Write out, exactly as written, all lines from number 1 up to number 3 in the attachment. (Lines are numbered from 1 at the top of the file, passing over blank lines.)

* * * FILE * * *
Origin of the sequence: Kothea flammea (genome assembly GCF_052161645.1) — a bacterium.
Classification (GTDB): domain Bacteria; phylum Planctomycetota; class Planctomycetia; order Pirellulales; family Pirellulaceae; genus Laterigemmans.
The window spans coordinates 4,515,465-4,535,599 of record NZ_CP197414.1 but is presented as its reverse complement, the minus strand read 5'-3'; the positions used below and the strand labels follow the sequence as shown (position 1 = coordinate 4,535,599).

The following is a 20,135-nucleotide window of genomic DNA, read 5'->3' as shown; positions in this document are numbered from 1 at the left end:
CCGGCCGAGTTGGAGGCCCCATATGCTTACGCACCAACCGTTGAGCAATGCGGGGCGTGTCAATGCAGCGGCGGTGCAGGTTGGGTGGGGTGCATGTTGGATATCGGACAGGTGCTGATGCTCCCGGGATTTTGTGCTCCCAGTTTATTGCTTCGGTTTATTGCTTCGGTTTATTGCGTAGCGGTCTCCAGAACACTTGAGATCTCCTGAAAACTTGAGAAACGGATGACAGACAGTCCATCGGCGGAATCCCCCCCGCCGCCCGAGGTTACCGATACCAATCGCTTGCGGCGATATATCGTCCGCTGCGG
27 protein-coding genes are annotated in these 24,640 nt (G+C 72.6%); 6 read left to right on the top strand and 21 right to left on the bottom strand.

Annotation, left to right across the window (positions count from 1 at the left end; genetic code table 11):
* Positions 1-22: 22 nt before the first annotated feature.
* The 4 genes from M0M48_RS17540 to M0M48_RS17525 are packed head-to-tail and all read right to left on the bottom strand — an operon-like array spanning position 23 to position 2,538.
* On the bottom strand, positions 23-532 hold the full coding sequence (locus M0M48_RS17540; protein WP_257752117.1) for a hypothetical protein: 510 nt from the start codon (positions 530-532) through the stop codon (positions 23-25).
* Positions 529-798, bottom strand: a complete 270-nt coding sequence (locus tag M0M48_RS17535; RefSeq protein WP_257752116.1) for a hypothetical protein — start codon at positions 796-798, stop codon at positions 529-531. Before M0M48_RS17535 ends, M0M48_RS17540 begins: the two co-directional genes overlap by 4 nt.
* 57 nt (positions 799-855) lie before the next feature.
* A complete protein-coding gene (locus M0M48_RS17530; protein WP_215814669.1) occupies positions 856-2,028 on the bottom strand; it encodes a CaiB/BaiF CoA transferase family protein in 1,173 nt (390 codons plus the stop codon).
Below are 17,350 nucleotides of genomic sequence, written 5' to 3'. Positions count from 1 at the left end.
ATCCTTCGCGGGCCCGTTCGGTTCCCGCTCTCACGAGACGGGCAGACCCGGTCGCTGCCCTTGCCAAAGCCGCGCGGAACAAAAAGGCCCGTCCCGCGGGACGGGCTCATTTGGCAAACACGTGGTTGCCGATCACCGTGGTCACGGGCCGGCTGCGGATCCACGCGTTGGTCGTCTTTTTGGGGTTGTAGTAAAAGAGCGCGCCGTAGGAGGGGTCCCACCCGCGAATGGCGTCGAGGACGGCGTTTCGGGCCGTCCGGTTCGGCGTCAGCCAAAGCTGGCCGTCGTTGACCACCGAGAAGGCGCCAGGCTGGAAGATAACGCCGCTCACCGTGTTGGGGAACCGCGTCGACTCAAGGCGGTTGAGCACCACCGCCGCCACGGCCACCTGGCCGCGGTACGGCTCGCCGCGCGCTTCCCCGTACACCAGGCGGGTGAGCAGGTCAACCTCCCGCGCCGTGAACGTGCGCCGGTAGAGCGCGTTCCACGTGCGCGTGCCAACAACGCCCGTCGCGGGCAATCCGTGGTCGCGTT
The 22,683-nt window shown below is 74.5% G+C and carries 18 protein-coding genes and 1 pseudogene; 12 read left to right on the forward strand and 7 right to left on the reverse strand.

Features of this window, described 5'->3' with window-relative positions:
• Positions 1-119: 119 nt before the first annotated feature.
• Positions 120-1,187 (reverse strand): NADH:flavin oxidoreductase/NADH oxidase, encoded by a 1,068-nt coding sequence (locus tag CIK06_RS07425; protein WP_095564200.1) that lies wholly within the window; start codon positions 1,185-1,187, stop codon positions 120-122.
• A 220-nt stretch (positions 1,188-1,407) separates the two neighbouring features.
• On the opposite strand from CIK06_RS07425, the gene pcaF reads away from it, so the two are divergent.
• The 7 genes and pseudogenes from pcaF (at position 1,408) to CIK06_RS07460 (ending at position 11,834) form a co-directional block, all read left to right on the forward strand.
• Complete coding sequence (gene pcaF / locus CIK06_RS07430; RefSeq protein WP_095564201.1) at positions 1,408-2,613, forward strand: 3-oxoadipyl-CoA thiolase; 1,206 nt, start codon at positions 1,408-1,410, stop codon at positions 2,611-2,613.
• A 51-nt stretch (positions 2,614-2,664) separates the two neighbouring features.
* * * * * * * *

Origin of the sequence: Kothea flammea (genome assembly GCF_052161645.1) — a bacterium.
Classification (GTDB): domain Bacteria; phylum Planctomycetota; class Planctomycetia; order Pirellulales; family Pirellulaceae; genus Laterigemmans.
The window spans coordinates 4,515,465-4,535,599 of record NZ_CP197414.1 but is presented as its reverse complement, the minus strand read 5'-3'; the positions used below and the strand labels follow the sequence as shown (position 1 = coordinate 4,535,599).